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How medication adherence works

A new initiative from electronic prescribing network vendor Surescripts to offer physicians the medication histories of their patients is a big step toward improving medication adherence and patient outcomes.

That’s the view of Michael Mirro, MD, a cardiologist, informaticist and chief academic research officer at nine-hospital Parkview Health in Fort Wayne, Ind., which is serving as a pilot site.

Under the program, Surescripts will integrate histories into a provider’s patient panel through the provider’s electronic health record, population health management or analytics vendor. Providers, depending on their contracts, could be responsible for the costs that the vendor incurs.

Parkview Health has medication adherence programs for diabetics and other patients with chronic disease, most notably atrial fibrillation, which can cause blood clots or stroke, as well as heart failure.

Heart failure patients are particularly at risk if they are not adhering to their medication regime because they use an average of five different medications; if those patients don’t exactly follow the regimen, they are at risk of having a setback and being admitted to the hospital. That scenario also would put Parkview on the financial hook because of Medicare’s 30-day readmission payment policy.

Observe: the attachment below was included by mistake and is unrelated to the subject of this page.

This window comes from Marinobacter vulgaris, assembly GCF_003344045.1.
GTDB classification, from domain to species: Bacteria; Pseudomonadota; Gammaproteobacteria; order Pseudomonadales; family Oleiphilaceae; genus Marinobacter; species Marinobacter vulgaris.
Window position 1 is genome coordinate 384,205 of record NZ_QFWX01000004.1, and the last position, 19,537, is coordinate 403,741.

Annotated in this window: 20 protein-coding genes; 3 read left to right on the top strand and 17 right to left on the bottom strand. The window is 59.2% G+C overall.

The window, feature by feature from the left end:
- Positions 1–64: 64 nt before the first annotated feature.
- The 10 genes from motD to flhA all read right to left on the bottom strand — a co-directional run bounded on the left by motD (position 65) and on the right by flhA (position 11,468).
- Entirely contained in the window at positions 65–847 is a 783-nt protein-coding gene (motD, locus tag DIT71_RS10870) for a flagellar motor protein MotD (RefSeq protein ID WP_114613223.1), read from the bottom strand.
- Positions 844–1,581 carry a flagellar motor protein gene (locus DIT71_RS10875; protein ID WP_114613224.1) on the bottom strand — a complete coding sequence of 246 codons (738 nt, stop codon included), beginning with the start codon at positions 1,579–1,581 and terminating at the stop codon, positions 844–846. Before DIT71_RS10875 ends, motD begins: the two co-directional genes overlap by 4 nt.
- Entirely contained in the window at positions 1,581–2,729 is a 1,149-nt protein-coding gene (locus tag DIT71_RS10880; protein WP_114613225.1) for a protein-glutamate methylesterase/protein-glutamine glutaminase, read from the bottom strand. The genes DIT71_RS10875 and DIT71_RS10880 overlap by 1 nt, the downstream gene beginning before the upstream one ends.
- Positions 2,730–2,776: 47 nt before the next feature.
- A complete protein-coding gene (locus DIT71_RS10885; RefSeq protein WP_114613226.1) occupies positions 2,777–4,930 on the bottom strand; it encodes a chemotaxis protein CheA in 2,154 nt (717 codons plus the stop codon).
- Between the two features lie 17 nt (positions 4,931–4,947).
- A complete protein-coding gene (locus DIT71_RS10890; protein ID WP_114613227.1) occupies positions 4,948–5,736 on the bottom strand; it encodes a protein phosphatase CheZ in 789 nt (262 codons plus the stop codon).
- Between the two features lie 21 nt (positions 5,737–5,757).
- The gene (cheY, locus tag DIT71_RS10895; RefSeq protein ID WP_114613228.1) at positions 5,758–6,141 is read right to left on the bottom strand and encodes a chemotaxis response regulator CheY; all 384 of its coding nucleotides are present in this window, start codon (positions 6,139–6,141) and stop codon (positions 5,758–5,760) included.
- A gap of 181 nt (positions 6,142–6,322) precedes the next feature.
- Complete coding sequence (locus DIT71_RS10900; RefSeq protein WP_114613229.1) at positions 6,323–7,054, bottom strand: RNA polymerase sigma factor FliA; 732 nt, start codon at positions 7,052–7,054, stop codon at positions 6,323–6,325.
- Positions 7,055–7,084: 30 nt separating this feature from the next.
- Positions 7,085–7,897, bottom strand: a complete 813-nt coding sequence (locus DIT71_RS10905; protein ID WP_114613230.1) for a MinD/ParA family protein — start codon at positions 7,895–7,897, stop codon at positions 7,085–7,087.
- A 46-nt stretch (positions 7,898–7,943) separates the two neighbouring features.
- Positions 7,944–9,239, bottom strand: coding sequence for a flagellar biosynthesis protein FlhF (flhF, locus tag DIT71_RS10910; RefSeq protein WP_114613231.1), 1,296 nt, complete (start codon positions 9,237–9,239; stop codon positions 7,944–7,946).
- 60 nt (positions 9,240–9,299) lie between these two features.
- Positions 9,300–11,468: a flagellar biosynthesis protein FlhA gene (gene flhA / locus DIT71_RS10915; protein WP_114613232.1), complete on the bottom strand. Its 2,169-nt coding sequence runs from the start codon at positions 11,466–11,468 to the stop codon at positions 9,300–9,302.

Also See: Physicians soon to have medication histories on demand

These patients historically are tested monthly, but with new and more effective medications now available, they aren’t seen in the clinic as often as in years past, Mirro notes. Consequently, Parkview is looking for technology ways to keep medication adherence levels up.

That’s where the medication history becomes important, because it is easy to use data from EHRs or other systems to learn when refills are ordered and to be able to text or otherwise notify patients if they aren’t getting refills.

“The idea with medication history is to raise patient engagement,” Mirro says. “They think they are adhering well, but often have short lapses and with some drugs that can be disastrous.”

Surescripts’ new program is smart not just for provider and patients, but for the vendor itself, Mirro believes. “It’s a great business case from Surescripts’ view to keep patients out of the hospital. It’s a great tool to add to a HIT environment.”

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